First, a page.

A reader from Washington State commented:
I'm just getting started making small boxes and practicing with Oak from old pallets. At 73 I'm a bit old to be starting this but I've found I really enjoy making boxes. I'd like to get good at this so I'm reading and watching everything I can and came across your site and purchased your books. Got my wood all milled down just shy of final dimension and I've been letting it sit and now I'm getting some bowing and twisting.Pallet wood can have some disadvantages. It’s free, but often not without costs. Pallets are often made of lesser quality woods and nailed together green, so stresses in the wood are constrained as long as it’s held tightly together and then are released when cut apart.
I was surprised old pallet wood would do this especially after it has been sitting in a metal shed on my ranch. Seems like the more you mill down your wood the more you release it and get the deformities. I'm using my Incra I-box jig and have done a number of plywood boxes with success and a couple of pine boxes successfully but this is the first time with Oak. I guess my choice is to mill it down some more and not let it sit or try to see how it comes out the way it's milled now.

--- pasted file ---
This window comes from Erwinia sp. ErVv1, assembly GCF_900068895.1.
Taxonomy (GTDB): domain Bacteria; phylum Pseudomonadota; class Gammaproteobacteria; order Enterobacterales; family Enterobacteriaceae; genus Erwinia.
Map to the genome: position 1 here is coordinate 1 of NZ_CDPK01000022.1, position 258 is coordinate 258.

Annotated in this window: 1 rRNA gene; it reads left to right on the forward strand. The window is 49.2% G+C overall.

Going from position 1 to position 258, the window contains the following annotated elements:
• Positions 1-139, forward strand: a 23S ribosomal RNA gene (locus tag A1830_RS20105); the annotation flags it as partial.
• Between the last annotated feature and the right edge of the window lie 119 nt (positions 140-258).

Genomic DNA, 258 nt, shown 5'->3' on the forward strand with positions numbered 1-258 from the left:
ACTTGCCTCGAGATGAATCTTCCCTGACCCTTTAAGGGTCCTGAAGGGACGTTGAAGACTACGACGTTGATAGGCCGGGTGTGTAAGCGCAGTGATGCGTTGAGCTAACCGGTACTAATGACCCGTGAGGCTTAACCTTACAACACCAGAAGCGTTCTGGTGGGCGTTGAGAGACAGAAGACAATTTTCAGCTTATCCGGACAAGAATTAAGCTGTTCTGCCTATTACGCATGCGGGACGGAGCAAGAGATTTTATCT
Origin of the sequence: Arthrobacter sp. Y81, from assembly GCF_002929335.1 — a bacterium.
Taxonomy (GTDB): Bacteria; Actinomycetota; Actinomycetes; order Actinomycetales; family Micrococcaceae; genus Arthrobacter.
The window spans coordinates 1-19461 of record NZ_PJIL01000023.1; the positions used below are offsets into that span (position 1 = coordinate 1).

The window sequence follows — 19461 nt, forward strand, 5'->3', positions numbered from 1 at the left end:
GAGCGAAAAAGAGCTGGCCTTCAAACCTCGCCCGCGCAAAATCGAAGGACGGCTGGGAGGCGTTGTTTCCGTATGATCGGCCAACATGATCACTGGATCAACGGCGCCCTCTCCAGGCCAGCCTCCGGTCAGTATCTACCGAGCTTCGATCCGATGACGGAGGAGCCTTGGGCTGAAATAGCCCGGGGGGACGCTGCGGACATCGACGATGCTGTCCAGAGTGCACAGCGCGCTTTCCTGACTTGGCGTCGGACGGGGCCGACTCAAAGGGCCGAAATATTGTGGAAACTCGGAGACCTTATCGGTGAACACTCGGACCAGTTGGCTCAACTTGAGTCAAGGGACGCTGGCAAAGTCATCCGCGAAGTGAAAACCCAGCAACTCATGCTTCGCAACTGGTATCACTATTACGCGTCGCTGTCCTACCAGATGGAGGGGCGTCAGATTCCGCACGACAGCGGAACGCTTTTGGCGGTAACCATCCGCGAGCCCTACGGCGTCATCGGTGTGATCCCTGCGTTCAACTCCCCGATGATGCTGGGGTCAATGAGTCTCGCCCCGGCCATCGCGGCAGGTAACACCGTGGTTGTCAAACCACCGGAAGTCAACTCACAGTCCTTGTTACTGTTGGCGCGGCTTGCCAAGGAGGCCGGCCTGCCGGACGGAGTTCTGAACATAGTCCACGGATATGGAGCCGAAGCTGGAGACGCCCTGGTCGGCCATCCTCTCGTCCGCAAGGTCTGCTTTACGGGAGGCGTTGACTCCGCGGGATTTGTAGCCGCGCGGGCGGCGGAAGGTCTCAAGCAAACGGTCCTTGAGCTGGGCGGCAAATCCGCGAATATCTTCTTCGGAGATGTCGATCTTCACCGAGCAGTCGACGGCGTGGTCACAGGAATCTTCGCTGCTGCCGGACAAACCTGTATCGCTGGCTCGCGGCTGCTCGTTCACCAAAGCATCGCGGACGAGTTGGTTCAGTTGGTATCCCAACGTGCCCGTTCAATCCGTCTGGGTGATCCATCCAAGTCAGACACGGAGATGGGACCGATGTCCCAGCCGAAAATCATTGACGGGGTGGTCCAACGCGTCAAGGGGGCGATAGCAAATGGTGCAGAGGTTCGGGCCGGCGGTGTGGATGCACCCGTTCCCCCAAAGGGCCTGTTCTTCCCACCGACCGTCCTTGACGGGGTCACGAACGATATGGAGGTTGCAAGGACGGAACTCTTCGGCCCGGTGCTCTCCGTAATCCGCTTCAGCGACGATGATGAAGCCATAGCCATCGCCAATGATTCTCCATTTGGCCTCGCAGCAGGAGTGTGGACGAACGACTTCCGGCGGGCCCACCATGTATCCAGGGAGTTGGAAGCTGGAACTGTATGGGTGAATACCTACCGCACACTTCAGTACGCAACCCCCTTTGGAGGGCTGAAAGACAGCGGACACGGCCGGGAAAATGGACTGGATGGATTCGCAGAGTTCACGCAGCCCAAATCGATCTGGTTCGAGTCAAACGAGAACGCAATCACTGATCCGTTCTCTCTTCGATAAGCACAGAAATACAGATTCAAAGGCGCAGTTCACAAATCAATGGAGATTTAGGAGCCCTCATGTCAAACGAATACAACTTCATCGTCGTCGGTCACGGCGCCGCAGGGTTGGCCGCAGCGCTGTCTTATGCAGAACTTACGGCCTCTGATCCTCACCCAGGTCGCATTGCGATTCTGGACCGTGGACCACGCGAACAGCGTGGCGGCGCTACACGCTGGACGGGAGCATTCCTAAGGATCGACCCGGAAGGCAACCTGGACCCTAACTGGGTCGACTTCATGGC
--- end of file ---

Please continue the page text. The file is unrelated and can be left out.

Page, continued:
Appreciate any help/insight.
Wood in pallets also is cut thin and dries quickly, so it could suffer the same problems that can result from kiln drying at too fast a rate. That effect is called “case hardening,” in which the inside of the wood and tensions on the surface of the board are inconsistent. Jointing and planing can release tension in the wood in that case.
When wood is stickered and dried, either properly in a kiln or just stacked in the barn, it gets air circulation on all sides but is still free to move some as it dries. If using pallet wood, you might go for a more rustic look, and save the finer techniques for finer wood. I think that trying to do the joinery quickly before the wood changes can be a formula for disappointment. Warping wood is a powerful force that can distort the shape of a box or cause it to break apart. When it comes to wood, each piece is unique, and worthy of scientific examination.
I have no definitive answers. Have fun, and if you get a pallet wood box to hold together, send me a photo.